Microsoft offers free digital-skills training amid COVID-19 jobs crisis

A new effort looks to help unemployed workers gain needed skills for in-demand digital positions.

Alexandra Garrett Associate Editor
Alexandra is an associate editor on CNET's Performance Optimization team. She graduated from Marymount Manhattan College in New York City, and interned with CNET's Tech and News teams while in school. Prior to joining CNET full time, Alexandra was a breaking news fellow at Newsweek, where she covered current events and politics.
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Microsoft plans to offer free access to educational content on LinkedIn Learning, Microsoft Learn and GitHub Learning Lab. 

Angela Lang/CNET

Microsoft  launched an initiative Tuesday aimed at offering digital-skills training to 25 million people around the world by the end of 2020. As part of the initiative, the company will be providing free access to educational content on LinkedIn Learning, Microsoft Learn and GitHub Learning Lab.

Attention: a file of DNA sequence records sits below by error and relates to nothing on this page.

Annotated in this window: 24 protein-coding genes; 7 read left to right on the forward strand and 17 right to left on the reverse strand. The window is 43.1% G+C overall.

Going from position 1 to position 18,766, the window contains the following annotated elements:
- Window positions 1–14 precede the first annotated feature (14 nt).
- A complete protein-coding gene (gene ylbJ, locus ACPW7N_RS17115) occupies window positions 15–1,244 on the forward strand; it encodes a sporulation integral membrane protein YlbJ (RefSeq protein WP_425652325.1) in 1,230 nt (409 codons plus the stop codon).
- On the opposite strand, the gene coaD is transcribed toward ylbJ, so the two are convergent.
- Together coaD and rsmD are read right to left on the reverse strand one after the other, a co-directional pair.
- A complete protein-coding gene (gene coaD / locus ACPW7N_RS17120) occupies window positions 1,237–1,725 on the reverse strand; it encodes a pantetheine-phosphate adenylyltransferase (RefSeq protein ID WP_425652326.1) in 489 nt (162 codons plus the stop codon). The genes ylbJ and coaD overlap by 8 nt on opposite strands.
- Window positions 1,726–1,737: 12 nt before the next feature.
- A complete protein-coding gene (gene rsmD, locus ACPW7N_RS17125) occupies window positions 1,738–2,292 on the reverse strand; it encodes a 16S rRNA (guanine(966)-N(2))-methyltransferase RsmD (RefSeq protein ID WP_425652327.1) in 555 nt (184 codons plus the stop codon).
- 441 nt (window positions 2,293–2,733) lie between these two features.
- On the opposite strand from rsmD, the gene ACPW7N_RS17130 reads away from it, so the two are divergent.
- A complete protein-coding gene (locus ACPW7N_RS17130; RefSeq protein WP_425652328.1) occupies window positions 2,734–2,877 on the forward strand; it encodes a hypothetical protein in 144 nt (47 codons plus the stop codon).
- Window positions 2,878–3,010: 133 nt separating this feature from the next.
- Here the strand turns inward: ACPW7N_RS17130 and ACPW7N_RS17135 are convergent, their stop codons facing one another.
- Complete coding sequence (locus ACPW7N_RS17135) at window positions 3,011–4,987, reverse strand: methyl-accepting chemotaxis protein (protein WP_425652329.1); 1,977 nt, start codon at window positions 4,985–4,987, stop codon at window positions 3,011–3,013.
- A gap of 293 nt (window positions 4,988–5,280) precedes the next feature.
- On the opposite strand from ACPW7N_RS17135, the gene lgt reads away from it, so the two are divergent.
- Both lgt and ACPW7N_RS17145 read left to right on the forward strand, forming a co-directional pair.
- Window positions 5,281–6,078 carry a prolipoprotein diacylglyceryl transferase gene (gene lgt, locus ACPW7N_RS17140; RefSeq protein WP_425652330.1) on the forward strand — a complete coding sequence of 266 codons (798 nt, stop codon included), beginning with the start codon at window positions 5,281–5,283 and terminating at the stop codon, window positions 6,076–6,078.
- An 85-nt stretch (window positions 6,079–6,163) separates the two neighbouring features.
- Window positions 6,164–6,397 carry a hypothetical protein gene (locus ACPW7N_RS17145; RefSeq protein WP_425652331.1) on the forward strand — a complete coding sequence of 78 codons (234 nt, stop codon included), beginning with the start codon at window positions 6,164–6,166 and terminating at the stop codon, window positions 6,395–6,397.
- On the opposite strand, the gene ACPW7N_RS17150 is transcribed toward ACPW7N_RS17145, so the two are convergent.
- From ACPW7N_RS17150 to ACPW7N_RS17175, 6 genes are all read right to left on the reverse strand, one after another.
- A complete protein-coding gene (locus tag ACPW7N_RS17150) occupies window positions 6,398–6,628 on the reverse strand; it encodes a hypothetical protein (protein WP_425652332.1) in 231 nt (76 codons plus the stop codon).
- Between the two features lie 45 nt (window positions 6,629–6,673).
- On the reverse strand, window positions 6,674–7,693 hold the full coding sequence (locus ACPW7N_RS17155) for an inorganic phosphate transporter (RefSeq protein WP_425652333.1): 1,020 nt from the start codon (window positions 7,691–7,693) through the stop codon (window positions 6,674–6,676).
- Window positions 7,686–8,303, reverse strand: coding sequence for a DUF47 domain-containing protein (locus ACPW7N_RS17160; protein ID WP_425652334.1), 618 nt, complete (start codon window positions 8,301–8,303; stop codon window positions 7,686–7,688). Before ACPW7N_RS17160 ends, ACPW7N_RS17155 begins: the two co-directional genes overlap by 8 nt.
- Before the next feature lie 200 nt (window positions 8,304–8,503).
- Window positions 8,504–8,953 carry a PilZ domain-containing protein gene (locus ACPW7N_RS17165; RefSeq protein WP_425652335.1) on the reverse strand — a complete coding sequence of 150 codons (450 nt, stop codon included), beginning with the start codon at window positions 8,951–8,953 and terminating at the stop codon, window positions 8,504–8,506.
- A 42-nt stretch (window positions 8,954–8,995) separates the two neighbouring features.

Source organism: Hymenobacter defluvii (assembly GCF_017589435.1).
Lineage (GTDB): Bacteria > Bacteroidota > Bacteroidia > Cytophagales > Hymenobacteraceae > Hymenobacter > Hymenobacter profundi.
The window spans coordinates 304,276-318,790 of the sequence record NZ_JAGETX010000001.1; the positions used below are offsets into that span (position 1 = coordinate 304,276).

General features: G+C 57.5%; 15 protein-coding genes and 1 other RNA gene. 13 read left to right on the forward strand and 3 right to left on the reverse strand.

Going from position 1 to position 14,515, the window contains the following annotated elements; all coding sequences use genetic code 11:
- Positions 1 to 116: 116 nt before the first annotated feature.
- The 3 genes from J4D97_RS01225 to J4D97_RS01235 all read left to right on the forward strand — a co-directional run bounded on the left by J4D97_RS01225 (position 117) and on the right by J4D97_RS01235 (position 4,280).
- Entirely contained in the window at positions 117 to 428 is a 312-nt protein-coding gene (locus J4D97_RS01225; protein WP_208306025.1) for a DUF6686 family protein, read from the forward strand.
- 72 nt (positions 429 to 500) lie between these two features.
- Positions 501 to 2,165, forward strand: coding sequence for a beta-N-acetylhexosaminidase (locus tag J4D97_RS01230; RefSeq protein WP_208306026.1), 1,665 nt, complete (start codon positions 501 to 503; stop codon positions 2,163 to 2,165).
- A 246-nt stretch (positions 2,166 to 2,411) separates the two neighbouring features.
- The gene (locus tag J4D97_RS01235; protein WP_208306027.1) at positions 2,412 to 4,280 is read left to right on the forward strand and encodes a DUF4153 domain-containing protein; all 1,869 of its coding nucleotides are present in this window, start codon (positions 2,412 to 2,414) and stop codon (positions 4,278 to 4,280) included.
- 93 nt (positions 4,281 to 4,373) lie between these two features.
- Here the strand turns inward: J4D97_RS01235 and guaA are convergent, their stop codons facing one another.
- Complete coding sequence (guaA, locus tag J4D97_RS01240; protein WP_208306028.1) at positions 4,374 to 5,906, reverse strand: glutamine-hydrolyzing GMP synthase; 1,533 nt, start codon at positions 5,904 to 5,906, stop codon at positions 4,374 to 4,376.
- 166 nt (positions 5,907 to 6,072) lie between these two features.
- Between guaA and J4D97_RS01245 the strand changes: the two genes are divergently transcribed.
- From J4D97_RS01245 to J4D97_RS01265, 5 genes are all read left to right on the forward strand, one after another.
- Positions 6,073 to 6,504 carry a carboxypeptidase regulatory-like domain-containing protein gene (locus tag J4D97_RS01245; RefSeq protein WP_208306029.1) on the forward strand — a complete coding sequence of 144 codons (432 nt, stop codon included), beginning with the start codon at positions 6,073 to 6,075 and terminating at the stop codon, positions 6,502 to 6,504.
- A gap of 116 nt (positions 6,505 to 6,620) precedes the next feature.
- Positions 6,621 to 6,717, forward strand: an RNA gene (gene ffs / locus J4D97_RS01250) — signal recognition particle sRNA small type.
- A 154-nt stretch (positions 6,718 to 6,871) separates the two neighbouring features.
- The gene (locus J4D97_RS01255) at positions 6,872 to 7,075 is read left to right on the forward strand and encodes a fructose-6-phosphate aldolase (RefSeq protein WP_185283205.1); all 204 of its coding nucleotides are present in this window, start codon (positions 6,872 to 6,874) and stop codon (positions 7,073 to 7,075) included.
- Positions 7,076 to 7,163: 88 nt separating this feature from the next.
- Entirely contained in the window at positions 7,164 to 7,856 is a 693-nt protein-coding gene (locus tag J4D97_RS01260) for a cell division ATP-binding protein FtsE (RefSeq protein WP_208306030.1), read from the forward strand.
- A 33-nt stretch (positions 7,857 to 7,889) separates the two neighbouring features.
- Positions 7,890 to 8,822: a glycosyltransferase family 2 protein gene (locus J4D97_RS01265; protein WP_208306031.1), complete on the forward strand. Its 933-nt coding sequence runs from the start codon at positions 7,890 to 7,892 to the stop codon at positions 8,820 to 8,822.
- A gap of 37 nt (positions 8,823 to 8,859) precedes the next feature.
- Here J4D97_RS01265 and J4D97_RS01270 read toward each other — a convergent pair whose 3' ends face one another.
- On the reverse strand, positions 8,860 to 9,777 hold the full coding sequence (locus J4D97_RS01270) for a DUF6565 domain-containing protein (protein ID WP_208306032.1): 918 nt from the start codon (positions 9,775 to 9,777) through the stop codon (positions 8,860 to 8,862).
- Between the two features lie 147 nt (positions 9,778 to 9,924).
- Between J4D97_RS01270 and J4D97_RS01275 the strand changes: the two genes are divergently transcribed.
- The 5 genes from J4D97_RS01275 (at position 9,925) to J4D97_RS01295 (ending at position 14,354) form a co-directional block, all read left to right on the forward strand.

"In six months, the world has endured multiple challenges, including a pandemic that has spurred a global economic crisis,'' Microsoft President Brad Smith said in a blog post. "As societies reopen, it's apparent that the economy in July will not be what it was in January." 

Over 42 million people, about a fourth of American workers, have reportedly filed for unemployment in the past two months. A survey from the Economic Policy Institute in April estimated that figure is lower than the true number of Americans out of work, saying that more people could've filed if unemployment processes were easier.

"One of the key steps needed to foster a safe and successful economic recovery is expanded access to the digital skills needed to fill new jobs," said Smith.

The initiative will work to identify in-demand jobs and provide access to free digital training and low-cost certifications to help people develop skills required for those positions, Microsoft said. 

The company said it'll also pledge $20 million in grants to nonprofit organizations around the world helping those affected by COVID-19. A fourth of the grants will be given to US-based nonprofits that are led by and serve communities of color.